Inspirations from a garden
A Flower boy from the south. Photos taken by Ibrahim Sarhan, whose photos are part of the Kingdom of Cultures Exhibit at Ithra.
The Dome of the Rock is one of the world’s most iconic structures, and within it and along its walls, are precious pieces of art, that embody the serenity and beauty of the place. Among Ithra’s collection are two exquisite rare hexagonal tiles from Jerusalem with floral designs.
The tiles are underglaze-painted with black, six-pointed stars surrounding central rosettes on a green ground. They would have formed part of a greater geometric pattern of wall tiles, aligned diagonally with triangular tiles of a different color set in between.
Tiles of this type can be found adorning the walls of the Dome of the Rock, built in the late 7th century under the order of Umayyad Caliph Abd al-Malik ibn Marwan. This Islamic shrine was modified several times over the centuries, and it was during the 16th century when the Ottoman Sultan Suleyman I restored the exterior that tiles such as these (16 centimeters in diameters) were added to the walls.
Both Ithra curiosities items will be part of the exhibition 'Shatr Almasjid: the Art of Orientation' at Ithra from January 2021 to October 2022.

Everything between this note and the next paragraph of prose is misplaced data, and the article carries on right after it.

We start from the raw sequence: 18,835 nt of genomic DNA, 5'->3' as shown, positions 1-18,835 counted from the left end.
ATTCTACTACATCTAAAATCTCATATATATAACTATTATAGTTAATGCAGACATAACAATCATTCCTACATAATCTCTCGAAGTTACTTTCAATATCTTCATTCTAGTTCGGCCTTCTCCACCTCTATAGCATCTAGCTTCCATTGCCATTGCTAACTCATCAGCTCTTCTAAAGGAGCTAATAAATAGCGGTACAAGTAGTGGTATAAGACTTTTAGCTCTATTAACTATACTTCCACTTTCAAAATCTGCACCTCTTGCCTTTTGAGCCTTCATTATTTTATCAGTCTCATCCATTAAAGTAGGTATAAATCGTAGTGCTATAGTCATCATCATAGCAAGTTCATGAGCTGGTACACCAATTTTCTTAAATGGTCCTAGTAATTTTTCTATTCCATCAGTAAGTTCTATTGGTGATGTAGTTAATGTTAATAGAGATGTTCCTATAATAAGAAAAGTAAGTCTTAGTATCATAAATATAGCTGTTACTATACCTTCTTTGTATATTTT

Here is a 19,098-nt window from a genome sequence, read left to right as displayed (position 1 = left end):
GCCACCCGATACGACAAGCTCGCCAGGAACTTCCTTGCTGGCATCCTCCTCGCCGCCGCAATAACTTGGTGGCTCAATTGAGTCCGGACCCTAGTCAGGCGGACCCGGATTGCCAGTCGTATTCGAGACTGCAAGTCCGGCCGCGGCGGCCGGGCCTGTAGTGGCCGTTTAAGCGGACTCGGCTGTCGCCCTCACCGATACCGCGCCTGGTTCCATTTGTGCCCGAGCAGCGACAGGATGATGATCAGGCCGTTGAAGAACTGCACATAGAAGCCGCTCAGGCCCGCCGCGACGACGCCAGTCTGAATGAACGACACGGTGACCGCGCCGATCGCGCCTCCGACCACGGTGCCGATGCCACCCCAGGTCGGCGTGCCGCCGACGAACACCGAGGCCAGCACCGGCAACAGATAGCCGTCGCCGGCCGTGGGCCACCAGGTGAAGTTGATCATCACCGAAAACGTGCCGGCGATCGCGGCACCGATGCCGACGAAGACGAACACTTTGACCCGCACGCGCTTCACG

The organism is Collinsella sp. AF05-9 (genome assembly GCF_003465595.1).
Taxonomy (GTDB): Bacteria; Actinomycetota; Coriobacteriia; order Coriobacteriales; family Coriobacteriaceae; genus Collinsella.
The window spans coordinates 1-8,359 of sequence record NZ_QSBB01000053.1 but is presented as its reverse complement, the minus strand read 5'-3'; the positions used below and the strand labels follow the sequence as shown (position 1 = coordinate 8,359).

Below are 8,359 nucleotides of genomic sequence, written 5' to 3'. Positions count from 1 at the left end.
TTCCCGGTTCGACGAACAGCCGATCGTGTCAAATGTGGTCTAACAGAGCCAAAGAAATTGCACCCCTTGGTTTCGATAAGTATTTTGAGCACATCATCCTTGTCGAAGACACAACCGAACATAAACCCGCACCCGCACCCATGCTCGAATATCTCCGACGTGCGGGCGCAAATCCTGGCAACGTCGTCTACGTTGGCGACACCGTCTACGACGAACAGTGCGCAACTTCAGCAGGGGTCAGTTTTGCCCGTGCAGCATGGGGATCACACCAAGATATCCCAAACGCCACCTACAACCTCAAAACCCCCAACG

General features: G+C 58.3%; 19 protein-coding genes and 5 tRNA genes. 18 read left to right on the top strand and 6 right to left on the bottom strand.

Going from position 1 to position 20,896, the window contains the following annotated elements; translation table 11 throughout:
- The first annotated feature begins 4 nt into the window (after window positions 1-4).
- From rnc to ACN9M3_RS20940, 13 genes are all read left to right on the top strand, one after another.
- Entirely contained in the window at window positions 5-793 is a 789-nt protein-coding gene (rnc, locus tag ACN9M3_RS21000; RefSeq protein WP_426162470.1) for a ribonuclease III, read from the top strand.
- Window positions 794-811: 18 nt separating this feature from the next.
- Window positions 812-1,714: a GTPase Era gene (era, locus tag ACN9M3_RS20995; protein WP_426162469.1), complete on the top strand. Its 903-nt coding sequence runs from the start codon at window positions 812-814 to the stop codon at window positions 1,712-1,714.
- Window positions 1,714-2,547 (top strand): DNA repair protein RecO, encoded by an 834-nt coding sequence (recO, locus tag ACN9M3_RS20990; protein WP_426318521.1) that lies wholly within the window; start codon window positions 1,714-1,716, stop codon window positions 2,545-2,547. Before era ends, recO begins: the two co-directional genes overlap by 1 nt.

Places of worship and meditation take their inspiration from nature’s greatest artist, the garden. Here, part of Ithra’s collection, is a beautiful carpet fragment — with intricately weaved carnations, tulips, roses, rising cherry blossoms and a lantern— that would have originally formed part of the central upper tier of a communal multiple niche prayer rug, or Saf. It was quite possibly made and designed for the magnificent Selimiye Mosque in Edirne, the center of the Ottoman Empire at the time of construction (1569 and 1575), which was commissioned by Sultan Selim II (1524 -1574) and the masterwork of Mimar Sinan (circa 1490-1588). The Saf is believed to have been removed from the Mosque in 1914. The featured ‘Ushak Row Carpet’ from Ushak, Turkey, dates to c. 1560, and is made of wool pile and measures at 145cm x 74cm. This type of design of the Saf would have reflected the splendor of the Mosque’s interior.
With over 350 plants, and two gardens and three oases of different sizes, colors and species, Ithra is a lush oasis of vegetation in the midst of a barren landscape.
Some of its most common trees include the nation’s pride— the date palm, and the symbolic olive tree, known by the botanical name Olea europaea, meaning ‘European olive,’ found traditionally in the Mediterranean Basin. The sandy grounds are cloaked with sporadic flowers, such as the exquisite
Vinca rosea’, also known as ‘bright eyes’ that are varied in colors from white to dark pink. Other common plants are Opuntia ficus-indica, or the prickly pear, a species of cactus known for its ability to grow in tough dry areas, and the distinct Yucca Gloriosa, recognized for their pointy, sword-shaped leaves.
Together with the desert shrub of Encelia farinosa, also known as brittlebush, the Ithra gardens are a wonderful stroll, filled with a special aroma of sandy sweetness and sturdiness.